US5788246A - Seal device for piston rod - Google Patents

Seal device for piston rod Download PDF

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Publication number
US5788246A
US5788246A US08/725,659 US72565996A US5788246A US 5788246 A US5788246 A US 5788246A US 72565996 A US72565996 A US 72565996A US 5788246 A US5788246 A US 5788246A
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United States
Prior art keywords
piston rod
rail
oil scraping
ring
oil
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Expired - Lifetime
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US08/725,659
Inventor
Morio Kuribayashi
Toshiei Ihara
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Riken Corp
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Riken Corp
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Priority to JP7-345065 priority Critical
Priority to JP34506595A priority patent/JP3957778B2/en
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Assigned to KABUSHIKI KAISHA RIKEN reassignment KABUSHIKI KAISHA RIKEN ASSIGNMENT OF ASSIGNORS INTEREST (SEE DOCUMENT FOR DETAILS). Assignors: IHARA, TOSHIEI, KURIBAYASHI, MORIO
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    • FMECHANICAL ENGINEERING; LIGHTING; HEATING; WEAPONS; BLASTING
    • F16ENGINEERING ELEMENTS AND UNITS; GENERAL MEASURES FOR PRODUCING AND MAINTAINING EFFECTIVE FUNCTIONING OF MACHINES OR INSTALLATIONS; THERMAL INSULATION IN GENERAL
    • F16JPISTONS; CYLINDERS; SEALINGS
    • F16J9/00Piston-rings, e.g. non-metallic piston-rings, seats therefor; Ring sealings of similar construction
    • F16J9/06Piston-rings, e.g. non-metallic piston-rings, seats therefor; Ring sealings of similar construction using separate springs or elastic elements expanding the rings; Springs therefor ; Expansion by wedging
    • F16J9/061Piston-rings, e.g. non-metallic piston-rings, seats therefor; Ring sealings of similar construction using separate springs or elastic elements expanding the rings; Springs therefor ; Expansion by wedging using metallic coiled or blade springs
    • F16J9/062Coiled spring along the entire circumference
    • FMECHANICAL ENGINEERING; LIGHTING; HEATING; WEAPONS; BLASTING
    • F16ENGINEERING ELEMENTS AND UNITS; GENERAL MEASURES FOR PRODUCING AND MAINTAINING EFFECTIVE FUNCTIONING OF MACHINES OR INSTALLATIONS; THERMAL INSULATION IN GENERAL
    • F16JPISTONS; CYLINDERS; SEALINGS
    • F16J9/00Piston-rings, e.g. non-metallic piston-rings, seats therefor; Ring sealings of similar construction
    • F16J9/06Piston-rings, e.g. non-metallic piston-rings, seats therefor; Ring sealings of similar construction using separate springs or elastic elements expanding the rings; Springs therefor ; Expansion by wedging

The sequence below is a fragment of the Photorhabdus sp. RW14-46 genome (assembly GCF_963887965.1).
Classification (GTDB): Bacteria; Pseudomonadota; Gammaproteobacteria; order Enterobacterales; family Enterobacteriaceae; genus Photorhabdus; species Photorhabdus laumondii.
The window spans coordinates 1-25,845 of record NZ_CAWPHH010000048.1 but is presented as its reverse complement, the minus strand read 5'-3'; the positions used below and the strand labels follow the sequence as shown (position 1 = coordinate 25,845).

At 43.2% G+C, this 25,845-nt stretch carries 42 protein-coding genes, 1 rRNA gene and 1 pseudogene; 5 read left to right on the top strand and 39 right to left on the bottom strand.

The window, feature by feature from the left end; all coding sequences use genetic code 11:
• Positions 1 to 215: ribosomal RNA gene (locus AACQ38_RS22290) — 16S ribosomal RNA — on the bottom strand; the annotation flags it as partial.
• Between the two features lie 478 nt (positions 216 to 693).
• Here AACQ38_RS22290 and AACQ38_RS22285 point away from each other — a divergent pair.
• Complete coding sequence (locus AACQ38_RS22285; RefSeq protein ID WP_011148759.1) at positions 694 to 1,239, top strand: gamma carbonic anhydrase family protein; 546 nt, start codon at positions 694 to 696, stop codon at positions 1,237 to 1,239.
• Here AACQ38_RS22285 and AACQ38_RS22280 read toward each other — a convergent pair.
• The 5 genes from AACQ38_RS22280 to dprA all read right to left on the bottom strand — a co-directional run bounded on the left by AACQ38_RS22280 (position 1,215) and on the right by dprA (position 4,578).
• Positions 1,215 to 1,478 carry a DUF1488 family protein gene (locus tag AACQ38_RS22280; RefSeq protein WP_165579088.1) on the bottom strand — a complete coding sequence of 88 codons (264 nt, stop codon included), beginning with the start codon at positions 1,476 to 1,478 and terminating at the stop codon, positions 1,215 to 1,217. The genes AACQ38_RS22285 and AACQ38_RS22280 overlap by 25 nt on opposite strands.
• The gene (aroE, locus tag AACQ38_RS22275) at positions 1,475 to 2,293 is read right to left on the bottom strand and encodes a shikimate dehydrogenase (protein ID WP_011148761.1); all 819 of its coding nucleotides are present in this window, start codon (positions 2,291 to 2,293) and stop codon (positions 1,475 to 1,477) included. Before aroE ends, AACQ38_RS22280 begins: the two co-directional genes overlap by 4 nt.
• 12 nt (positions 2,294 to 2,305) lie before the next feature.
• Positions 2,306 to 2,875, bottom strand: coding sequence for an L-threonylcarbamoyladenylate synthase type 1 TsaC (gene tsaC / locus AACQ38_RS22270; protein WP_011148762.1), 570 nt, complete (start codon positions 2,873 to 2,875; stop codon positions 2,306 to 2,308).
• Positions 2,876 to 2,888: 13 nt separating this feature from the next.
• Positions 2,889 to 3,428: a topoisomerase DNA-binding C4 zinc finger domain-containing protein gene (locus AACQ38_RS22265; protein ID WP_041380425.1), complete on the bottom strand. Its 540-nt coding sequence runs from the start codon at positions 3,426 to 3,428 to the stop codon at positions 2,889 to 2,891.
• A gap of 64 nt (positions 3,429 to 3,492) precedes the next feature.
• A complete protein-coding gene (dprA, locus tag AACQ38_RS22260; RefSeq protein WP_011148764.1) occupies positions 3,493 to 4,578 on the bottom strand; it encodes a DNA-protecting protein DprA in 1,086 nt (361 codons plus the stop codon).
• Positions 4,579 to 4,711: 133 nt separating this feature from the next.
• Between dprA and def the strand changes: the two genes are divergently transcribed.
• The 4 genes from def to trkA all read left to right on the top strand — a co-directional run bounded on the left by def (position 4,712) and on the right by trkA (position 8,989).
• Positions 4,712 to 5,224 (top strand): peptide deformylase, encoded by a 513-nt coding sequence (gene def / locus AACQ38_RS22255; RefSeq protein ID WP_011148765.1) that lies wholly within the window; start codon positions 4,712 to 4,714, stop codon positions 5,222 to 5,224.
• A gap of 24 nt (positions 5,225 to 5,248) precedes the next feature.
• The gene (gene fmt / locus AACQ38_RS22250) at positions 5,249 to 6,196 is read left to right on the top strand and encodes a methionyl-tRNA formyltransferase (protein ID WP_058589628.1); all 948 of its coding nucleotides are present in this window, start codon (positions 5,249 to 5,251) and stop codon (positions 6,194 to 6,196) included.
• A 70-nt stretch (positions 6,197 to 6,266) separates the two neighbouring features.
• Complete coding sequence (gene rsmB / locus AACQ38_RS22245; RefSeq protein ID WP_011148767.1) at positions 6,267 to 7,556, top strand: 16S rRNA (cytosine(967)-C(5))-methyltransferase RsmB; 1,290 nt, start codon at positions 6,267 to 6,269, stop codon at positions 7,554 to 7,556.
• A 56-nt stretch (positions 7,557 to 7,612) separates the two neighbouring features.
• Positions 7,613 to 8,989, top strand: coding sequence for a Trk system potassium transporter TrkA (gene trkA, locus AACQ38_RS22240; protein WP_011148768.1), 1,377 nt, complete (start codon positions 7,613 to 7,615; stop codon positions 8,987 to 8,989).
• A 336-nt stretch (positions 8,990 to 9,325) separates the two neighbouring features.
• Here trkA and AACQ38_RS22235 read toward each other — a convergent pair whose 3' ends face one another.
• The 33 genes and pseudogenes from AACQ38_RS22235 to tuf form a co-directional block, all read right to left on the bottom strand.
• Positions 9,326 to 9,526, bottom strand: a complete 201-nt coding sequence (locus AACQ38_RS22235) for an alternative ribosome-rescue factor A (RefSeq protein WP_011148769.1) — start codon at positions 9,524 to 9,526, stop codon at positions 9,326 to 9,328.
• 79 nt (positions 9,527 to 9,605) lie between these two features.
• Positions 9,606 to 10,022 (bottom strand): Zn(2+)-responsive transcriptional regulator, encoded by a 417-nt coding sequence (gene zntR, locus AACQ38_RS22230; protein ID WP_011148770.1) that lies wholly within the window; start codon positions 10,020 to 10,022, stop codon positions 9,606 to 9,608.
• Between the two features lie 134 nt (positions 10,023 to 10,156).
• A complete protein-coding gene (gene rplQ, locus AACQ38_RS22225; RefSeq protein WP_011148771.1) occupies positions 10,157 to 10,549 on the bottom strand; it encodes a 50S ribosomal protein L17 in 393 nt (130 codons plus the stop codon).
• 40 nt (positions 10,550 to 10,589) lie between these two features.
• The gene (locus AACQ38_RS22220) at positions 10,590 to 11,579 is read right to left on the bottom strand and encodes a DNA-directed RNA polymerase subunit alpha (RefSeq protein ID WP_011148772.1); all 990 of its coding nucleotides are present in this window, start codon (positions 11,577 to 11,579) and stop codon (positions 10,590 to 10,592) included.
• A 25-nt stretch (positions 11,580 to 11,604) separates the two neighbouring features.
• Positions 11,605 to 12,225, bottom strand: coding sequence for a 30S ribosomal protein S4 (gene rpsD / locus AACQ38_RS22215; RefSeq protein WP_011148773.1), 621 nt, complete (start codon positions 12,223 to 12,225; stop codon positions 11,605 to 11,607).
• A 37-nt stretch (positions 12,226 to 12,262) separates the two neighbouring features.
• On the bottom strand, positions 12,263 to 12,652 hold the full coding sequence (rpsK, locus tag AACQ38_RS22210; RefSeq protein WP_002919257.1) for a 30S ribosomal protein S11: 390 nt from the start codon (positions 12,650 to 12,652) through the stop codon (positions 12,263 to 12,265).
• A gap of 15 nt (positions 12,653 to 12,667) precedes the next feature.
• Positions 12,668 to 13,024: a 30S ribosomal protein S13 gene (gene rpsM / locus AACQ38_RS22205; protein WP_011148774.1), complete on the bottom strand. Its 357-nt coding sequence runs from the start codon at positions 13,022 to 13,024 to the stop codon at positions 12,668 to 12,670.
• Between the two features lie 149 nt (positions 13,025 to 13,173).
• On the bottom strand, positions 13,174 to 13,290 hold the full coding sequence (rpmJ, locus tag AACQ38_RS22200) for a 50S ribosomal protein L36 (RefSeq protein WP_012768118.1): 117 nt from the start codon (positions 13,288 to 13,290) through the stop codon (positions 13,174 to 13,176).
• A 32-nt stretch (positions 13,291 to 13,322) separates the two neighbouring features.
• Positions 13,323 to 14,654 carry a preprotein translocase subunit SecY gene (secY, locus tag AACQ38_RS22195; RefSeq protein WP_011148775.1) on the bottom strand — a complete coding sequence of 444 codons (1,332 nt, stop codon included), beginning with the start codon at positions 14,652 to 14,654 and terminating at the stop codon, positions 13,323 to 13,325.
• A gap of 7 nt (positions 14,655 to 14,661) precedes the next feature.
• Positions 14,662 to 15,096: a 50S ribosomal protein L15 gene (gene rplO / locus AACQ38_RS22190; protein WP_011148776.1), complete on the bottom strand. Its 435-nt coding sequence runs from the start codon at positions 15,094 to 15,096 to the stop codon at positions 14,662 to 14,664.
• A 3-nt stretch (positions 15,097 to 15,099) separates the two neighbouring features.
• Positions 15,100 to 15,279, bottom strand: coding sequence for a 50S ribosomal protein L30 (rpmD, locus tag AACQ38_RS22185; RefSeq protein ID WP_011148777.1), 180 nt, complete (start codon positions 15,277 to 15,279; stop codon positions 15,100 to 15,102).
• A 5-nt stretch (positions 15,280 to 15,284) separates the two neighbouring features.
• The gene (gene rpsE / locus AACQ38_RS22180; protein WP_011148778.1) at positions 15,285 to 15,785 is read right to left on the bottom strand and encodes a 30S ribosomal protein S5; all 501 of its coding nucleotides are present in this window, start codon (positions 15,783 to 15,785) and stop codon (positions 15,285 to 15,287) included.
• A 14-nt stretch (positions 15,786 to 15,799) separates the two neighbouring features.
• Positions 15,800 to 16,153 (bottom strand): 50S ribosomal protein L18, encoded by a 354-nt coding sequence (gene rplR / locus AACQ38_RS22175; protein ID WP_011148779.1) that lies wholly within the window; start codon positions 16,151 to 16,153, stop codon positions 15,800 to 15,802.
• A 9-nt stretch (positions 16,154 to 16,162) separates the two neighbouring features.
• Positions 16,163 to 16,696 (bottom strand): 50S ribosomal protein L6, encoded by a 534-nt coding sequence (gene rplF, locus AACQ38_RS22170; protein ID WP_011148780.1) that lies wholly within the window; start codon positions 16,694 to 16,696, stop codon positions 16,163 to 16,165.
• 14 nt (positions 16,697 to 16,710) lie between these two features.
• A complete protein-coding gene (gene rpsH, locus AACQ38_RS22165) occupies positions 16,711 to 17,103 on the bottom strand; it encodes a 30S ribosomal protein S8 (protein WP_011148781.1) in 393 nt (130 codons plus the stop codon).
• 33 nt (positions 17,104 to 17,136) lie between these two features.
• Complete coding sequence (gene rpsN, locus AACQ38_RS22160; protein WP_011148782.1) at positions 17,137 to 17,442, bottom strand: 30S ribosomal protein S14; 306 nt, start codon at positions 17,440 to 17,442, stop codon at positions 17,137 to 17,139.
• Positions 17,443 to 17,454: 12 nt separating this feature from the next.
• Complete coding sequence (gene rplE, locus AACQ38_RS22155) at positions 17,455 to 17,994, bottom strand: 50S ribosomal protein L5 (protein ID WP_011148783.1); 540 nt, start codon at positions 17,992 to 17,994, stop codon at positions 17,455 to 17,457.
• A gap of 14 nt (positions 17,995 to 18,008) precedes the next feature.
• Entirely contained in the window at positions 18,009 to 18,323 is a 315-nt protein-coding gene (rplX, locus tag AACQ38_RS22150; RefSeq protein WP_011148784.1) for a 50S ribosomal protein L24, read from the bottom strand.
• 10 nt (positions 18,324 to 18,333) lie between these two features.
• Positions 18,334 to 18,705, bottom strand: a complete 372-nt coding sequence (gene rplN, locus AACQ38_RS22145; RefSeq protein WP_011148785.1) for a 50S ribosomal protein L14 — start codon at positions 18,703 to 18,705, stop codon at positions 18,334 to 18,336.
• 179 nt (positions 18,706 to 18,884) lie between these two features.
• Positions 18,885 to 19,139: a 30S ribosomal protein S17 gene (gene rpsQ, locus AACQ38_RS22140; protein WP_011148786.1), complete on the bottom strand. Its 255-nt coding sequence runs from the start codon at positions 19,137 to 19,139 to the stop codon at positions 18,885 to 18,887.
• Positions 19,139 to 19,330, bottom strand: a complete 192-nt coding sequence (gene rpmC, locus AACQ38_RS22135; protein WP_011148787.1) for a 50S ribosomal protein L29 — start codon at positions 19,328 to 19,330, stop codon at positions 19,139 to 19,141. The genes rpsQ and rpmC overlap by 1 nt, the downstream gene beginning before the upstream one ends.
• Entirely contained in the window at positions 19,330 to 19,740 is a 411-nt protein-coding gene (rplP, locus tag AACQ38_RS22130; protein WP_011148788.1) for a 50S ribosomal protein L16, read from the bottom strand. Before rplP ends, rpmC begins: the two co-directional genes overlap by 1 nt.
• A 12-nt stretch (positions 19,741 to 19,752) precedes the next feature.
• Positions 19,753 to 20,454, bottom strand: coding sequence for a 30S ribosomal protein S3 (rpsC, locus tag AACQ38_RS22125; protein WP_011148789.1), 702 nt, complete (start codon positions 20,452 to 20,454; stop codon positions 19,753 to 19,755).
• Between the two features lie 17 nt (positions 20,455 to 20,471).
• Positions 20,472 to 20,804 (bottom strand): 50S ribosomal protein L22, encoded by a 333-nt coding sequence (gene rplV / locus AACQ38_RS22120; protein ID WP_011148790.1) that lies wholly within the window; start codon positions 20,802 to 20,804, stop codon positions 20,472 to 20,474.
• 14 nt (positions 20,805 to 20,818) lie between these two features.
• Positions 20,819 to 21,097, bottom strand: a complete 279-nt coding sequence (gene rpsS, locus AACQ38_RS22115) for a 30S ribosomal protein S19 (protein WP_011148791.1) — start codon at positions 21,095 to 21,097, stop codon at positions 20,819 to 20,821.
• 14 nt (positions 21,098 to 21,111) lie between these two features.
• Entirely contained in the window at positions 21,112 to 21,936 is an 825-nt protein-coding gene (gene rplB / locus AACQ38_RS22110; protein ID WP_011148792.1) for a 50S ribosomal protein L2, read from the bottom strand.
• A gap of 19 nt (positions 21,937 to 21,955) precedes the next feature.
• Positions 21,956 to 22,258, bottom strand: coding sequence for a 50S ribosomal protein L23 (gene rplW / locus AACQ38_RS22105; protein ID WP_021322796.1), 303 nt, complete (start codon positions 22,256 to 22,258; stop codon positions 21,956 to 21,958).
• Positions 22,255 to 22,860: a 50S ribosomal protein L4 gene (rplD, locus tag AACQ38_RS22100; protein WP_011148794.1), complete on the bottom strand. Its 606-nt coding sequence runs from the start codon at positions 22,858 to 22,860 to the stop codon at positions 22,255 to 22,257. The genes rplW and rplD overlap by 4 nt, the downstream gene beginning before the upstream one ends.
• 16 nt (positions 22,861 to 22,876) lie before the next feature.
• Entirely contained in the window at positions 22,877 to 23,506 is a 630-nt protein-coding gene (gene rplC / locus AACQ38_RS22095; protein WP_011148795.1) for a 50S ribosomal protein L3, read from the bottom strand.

• F16J9/061Piston-rings, e.g. non-metallic piston-rings, seats therefor; Ring sealings of similar construction using separate springs or elastic elements expanding the rings; Springs therefor ; Expansion by wedging using metallic coiled or blade springs
    • FMECHANICAL ENGINEERING; LIGHTING; HEATING; WEAPONS; BLASTING
    • F16ENGINEERING ELEMENTS AND UNITS; GENERAL MEASURES FOR PRODUCING AND MAINTAINING EFFECTIVE FUNCTIONING OF MACHINES OR INSTALLATIONS; THERMAL INSULATION IN GENERAL
    • F16JPISTONS; CYLINDERS; SEALINGS
    • F16J9/00Piston-rings, e.g. non-metallic piston-rings, seats therefor; Ring sealings of similar construction
    • F16J9/06Piston-rings, e.g. non-metallic piston-rings, seats therefor; Ring sealings of similar construction using separate springs or elastic elements expanding the rings; Springs therefor ; Expansion by wedging
    • F16J9/064Rings with a flat annular side rail
    • F16J9/066Spring expander from sheet metal
    • FMECHANICAL ENGINEERING; LIGHTING; HEATING; WEAPONS; BLASTING
    • F16ENGINEERING ELEMENTS AND UNITS; GENERAL MEASURES FOR PRODUCING AND MAINTAINING EFFECTIVE FUNCTIONING OF MACHINES OR INSTALLATIONS; THERMAL INSULATION IN GENERAL
    • F16JPISTONS; CYLINDERS; SEALINGS
    • F16J9/00Piston-rings, e.g. non-metallic piston-rings, seats therefor; Ring sealings of similar construction
    • F16J9/06Piston-rings, e.g. non-metallic piston-rings, seats therefor; Ring sealings of similar construction using separate springs or elastic elements expanding the rings; Springs therefor ; Expansion by wedging
    • F16J9/064Rings with a flat annular side rail
    • F16J9/066Spring expander from sheet metal
    • F16J9/069Spring expander from sheet metal with a "C"-shaped cross section along the entire circumference
    • FMECHANICAL ENGINEERING; LIGHTING; HEATING; WEAPONS; BLASTING
    • F16ENGINEERING ELEMENTS AND UNITS; GENERAL MEASURES FOR PRODUCING AND MAINTAINING EFFECTIVE FUNCTIONING OF MACHINES OR INSTALLATIONS; THERMAL INSULATION IN GENERAL
    • F16JPISTONS; CYLINDERS; SEALINGS
    • F16J9/00Piston-rings, e.g. non-metallic piston-rings, seats therefor; Ring sealings of similar construction
    • F16J9/12Details
    • F16J9/20Rings with special cross-section; Oil-scraping rings
    • F16J9/203Oil-scraping rings
    • FMECHANICAL ENGINEERING; LIGHTING; HEATING; WEAPONS; BLASTING
    • F02COMBUSTION ENGINES; HOT-GAS OR COMBUSTION-PRODUCT ENGINE PLANTS
    • F02BINTERNAL-COMBUSTION PISTON ENGINES; COMBUSTION ENGINES IN GENERAL
    • F02B3/00Engines characterised by air compression and subsequent fuel addition
    • F02B3/06Engines characterised by air compression and subsequent fuel addition with compression ignition
    • FMECHANICAL ENGINEERING; LIGHTING; HEATING; WEAPONS; BLASTING
    • F02COMBUSTION ENGINES; HOT-GAS OR COMBUSTION-PRODUCT ENGINE PLANTS
    • F02FCYLINDERS, PISTONS OR CASINGS, FOR COMBUSTION ENGINES; ARRANGEMENTS OF SEALINGS IN COMBUSTION ENGINES